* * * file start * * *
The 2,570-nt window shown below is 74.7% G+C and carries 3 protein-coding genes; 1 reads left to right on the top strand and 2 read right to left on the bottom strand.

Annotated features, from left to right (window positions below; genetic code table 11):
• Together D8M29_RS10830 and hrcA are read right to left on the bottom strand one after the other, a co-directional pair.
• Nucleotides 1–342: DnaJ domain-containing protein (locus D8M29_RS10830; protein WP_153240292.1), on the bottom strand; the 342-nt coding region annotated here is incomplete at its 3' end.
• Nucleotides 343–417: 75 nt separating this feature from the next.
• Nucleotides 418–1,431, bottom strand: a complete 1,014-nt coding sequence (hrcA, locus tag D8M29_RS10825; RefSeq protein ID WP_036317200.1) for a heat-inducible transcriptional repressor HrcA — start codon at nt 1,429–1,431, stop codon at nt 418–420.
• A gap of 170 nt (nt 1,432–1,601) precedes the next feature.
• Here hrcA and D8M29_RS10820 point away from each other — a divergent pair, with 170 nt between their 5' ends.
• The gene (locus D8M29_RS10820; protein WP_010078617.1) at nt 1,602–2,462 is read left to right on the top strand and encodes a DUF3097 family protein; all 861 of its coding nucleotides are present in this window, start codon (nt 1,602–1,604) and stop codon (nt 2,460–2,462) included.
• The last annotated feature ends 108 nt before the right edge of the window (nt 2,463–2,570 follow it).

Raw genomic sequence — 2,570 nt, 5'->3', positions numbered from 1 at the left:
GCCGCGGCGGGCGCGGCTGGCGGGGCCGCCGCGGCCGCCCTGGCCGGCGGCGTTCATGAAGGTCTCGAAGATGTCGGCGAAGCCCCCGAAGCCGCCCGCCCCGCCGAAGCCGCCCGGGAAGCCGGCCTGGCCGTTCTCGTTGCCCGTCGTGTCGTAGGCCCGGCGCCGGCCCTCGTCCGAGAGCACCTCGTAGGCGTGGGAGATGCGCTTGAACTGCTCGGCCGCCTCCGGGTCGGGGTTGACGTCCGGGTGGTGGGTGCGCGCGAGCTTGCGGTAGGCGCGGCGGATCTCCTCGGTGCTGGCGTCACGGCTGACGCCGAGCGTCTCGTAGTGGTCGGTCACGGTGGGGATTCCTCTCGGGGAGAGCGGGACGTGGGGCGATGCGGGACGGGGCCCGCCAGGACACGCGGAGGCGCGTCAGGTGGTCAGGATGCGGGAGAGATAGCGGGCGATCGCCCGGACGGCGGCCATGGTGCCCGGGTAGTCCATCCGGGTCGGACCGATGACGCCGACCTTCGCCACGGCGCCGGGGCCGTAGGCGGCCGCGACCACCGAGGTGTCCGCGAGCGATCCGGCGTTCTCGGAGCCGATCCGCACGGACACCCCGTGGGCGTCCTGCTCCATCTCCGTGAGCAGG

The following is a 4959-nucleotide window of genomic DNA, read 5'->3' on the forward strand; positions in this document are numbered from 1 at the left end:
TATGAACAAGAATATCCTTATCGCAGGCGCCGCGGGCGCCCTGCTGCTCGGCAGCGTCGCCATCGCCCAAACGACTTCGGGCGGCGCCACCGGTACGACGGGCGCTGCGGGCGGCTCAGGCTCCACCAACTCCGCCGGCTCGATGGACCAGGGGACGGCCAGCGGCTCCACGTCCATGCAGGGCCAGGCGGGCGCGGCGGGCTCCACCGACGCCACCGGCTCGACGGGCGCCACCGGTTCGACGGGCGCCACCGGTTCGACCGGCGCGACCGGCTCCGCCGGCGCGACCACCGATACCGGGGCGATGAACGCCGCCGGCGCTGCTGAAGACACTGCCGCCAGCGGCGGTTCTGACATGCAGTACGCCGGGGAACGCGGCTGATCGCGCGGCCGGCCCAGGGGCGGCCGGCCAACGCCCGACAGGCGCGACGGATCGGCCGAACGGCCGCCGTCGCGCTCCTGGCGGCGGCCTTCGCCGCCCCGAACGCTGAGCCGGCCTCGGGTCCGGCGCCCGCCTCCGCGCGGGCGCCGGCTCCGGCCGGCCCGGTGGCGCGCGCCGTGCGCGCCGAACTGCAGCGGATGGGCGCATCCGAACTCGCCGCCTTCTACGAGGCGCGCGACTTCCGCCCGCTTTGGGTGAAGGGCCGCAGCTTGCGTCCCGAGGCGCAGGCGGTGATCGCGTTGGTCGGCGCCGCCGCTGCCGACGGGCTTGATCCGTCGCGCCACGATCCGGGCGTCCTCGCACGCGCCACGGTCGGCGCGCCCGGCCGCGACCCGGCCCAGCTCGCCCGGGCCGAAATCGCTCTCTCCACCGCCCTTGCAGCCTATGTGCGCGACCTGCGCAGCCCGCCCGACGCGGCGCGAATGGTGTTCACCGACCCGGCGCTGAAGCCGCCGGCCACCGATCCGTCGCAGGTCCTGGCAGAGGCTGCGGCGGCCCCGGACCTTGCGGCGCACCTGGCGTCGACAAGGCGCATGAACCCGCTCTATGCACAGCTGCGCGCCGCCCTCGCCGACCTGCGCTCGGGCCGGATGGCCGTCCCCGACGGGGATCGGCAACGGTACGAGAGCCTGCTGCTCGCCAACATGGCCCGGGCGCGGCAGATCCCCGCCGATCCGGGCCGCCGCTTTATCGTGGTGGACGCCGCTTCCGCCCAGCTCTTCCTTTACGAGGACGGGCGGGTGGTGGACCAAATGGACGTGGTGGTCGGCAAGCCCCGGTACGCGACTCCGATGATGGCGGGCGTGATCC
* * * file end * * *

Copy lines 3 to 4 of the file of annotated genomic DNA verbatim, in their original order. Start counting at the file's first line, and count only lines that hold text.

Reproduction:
• Together D8M29_RS10830 and hrcA are read right to left on the bottom strand one after the other, a co-directional pair.
• Nucleotides 1–342: DnaJ domain-containing protein (locus D8M29_RS10830; protein WP_153240292.1), on the bottom strand; the 342-nt coding region annotated here is incomplete at its 3' end.